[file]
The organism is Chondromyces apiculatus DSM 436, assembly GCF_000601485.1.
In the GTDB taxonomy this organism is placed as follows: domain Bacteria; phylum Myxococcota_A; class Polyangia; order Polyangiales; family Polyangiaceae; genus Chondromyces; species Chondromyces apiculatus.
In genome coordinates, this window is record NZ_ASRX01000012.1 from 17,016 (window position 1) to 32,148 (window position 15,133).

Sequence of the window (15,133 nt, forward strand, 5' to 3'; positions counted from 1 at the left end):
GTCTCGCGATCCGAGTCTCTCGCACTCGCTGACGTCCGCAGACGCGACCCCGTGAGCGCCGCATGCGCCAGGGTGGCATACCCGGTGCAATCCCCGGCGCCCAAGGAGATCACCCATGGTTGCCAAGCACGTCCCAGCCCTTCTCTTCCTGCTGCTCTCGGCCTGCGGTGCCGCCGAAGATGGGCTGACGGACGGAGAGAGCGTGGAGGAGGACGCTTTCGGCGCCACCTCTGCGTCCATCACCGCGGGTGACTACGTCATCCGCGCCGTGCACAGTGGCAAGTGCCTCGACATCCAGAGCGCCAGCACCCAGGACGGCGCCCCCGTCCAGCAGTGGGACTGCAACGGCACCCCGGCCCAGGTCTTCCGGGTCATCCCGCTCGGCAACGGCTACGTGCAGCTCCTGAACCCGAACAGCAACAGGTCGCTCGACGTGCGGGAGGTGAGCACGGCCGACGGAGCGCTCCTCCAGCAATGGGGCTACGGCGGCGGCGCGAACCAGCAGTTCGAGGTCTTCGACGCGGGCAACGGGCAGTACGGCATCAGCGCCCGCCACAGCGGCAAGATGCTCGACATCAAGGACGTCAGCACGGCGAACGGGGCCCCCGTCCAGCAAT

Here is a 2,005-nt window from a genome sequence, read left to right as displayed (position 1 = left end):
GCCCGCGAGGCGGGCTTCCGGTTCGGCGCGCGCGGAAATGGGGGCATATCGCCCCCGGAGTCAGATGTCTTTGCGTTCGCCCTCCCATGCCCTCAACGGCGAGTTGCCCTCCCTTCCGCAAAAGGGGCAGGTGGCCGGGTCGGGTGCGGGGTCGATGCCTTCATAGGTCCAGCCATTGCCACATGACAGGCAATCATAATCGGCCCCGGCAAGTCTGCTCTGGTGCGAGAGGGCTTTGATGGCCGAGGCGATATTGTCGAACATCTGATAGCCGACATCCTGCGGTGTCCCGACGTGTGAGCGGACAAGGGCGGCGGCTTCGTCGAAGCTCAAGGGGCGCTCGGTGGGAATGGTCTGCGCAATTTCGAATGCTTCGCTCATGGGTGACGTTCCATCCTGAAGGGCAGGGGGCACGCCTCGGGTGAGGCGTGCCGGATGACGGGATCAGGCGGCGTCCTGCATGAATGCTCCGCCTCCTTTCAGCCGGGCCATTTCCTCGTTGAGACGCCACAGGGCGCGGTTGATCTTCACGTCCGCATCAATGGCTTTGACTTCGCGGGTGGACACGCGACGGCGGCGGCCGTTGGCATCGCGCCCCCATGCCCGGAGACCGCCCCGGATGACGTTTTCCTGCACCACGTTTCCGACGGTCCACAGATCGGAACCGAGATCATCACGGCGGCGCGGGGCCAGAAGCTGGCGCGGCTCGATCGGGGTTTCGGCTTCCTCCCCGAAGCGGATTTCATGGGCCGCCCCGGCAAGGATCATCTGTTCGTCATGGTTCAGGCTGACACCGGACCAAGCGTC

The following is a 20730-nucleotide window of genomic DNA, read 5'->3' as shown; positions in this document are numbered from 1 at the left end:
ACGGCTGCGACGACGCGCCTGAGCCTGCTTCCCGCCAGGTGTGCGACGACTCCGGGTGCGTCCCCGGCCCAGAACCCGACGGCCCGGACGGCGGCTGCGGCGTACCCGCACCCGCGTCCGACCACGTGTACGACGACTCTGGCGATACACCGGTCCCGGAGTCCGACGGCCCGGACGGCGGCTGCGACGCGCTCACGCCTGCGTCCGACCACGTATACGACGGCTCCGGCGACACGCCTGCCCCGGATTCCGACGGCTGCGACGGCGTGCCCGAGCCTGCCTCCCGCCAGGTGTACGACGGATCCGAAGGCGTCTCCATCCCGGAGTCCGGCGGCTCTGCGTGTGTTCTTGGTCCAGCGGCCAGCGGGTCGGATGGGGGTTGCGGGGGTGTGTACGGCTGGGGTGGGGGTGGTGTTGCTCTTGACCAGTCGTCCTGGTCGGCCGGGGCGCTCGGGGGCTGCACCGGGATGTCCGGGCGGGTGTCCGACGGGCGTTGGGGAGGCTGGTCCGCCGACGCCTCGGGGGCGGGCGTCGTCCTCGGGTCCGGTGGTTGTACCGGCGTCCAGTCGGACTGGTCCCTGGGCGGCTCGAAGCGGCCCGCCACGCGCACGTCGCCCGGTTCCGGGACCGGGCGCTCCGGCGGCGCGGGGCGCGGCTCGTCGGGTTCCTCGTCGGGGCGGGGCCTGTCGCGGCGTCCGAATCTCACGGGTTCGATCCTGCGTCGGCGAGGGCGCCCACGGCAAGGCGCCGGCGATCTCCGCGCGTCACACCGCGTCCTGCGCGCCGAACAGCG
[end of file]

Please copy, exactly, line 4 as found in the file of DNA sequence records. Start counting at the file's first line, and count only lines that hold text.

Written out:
Sequence of the window (15,133 nt, forward strand, 5' to 3'; positions counted from 1 at the left end):